In October 2001, Ms. Jia performed Mozartĺ─˘s Sonata in F major (K. 533) at a master class at the Shanghai Conservatory of Music. Piano master Fou Tĺ─˘song praised her talent in the Evening News Standard in Shanghai as ĺ─˙an amazing natural feeling for music.ĺ─¨ In May 2004, Ms. Jia presented an ambitious recital at the Heluting Concert Hall at the Shanghai Conservatory of Music. The program included sonatas by Mozart, Prokofiev, and Schubert, Chopinĺ─˘s Ballade No. 1, Debussyĺ─˘s Preludes and Lisztĺ─˘s Mephisto Waltz No. 1. Her recital was received with great enthusiasm by the audience and the media. Oriental TV broadcasted two documentaries featuring Ranĺ─˘s life as a young artist including her live performance at the Conservatory.

In November 2005, Ms. Jia was selected to perform at Lincoln Centerĺ─˘s Alice Tully Hall with her teacher, Gary Graffman, and the Orchestra of St. Lukeĺ─˘s at a ĺ─˙Junior/Senior Concertĺ─¨ organized by the Musicians Emergency Fund, Inc. Ms. Jia performed Mozartĺ─˘s Piano Concerto No. 21 in C major, K. 467 under Maestro Li Jian. Highlights of 2006 included a return, sold-out concert at the Shanghai Conservatory of Music, and a performance of two Mozart concerti with the Shanghai Philharmonic Orchestra at the Shanghai Concert Hall. She has recently been featured in a live concert on Chicagoĺ─˘s classical music station WFMT and has given her recital debut at the concert series of Rockefeller University in New York. She was the only classical pianist invited to perform for a celebration concert in New York City in honor of Thelonious Monkĺ─˘s 90th Birthday. This concert was broadcast worldwide on WQXR. Ms. Jia will make her debut at the Klavierfestival Ruhr in Germany in the summer of 2008 and will make her Carnegie Hall recital debut in the 08/09 season and return to Shanghai for a solo recital.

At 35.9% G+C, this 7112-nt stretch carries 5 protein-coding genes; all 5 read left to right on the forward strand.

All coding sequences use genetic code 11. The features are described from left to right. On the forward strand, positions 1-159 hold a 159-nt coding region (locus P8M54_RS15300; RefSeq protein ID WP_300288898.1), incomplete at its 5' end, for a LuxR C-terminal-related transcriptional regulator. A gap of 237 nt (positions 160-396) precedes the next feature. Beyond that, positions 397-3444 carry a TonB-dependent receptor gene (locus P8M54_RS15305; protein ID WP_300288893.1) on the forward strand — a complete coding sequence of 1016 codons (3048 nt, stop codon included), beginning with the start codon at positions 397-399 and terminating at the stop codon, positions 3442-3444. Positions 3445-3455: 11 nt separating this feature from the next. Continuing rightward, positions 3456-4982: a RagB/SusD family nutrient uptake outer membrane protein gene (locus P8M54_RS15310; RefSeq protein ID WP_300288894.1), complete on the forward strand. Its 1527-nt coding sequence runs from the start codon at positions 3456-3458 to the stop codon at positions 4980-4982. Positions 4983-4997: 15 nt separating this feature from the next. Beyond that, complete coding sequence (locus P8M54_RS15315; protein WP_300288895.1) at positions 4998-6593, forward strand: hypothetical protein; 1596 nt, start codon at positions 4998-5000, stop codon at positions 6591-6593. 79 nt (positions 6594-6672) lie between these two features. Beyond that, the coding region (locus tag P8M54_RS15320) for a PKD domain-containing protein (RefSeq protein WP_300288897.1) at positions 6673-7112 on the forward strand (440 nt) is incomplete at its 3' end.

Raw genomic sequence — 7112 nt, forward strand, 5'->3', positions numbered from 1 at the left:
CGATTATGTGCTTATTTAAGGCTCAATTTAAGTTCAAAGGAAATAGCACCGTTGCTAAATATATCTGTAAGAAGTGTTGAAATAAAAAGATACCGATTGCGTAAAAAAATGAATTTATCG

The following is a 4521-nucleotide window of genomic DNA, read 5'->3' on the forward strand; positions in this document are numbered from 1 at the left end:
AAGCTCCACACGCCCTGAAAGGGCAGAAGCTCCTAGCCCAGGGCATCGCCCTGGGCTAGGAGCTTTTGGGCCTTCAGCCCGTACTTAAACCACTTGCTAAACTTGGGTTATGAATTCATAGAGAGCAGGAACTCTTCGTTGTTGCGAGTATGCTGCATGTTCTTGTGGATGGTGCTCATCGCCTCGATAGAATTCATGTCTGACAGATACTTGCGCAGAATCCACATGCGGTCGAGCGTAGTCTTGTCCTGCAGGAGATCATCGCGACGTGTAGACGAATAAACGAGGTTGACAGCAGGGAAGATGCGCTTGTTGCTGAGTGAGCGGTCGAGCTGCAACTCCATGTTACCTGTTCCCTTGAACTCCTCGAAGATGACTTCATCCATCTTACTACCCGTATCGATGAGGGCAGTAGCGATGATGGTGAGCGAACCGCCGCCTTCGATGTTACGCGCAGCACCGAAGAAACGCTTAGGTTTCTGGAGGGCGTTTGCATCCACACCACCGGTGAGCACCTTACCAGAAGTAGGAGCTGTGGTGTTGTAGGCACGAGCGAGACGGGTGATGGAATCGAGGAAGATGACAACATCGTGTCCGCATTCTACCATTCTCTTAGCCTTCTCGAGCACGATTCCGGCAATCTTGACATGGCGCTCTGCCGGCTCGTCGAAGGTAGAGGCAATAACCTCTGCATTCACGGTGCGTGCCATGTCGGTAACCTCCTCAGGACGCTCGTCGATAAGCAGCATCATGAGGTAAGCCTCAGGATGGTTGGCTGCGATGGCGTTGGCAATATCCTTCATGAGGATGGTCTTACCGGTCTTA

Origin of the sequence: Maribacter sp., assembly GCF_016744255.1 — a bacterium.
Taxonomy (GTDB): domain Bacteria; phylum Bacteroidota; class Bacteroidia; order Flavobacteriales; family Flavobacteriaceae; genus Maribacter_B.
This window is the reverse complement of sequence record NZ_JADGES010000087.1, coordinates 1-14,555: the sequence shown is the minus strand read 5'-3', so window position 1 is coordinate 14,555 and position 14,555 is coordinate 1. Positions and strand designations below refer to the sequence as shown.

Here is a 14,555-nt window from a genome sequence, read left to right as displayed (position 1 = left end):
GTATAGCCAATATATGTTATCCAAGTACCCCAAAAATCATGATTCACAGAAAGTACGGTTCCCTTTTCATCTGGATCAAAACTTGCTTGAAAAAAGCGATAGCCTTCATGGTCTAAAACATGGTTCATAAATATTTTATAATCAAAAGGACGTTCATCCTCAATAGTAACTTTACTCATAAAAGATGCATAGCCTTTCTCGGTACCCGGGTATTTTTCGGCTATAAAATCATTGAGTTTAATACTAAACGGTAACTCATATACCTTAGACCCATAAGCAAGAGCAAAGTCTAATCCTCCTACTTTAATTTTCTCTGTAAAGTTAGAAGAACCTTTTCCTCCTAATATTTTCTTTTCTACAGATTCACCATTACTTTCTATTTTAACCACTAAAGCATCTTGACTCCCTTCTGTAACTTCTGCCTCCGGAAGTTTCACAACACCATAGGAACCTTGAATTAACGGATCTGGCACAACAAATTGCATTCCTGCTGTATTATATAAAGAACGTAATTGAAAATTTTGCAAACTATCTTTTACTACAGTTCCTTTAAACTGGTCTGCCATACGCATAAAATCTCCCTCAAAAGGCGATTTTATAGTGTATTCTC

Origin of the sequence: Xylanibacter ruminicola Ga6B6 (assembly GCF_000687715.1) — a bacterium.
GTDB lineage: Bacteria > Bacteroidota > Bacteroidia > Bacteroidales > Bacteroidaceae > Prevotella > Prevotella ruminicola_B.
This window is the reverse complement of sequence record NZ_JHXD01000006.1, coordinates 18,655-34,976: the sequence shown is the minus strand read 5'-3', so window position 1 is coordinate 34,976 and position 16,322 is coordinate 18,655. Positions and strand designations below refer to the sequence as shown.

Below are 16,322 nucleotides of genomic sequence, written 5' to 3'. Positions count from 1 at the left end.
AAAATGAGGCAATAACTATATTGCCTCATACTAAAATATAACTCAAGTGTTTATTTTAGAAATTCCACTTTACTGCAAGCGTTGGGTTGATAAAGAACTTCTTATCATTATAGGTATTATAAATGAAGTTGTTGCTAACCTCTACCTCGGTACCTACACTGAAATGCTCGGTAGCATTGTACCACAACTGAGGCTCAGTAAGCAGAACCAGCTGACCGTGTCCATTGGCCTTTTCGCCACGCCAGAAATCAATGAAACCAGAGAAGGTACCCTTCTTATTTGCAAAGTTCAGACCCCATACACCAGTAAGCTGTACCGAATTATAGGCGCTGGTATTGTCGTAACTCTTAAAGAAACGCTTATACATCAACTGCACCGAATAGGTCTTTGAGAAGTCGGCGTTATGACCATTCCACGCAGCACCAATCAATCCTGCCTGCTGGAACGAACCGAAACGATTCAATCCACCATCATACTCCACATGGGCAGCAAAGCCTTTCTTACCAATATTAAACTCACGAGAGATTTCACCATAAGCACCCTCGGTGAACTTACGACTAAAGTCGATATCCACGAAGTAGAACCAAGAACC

Ran Jia is currently studying with Gary Graffman at the Curtis Institute of Music in Philadelphia. Her father, Professor Daqun Jia, is one of the leading composers in China and Dean of the Graduate Study Programs at the Shanghai Conservatory of Music.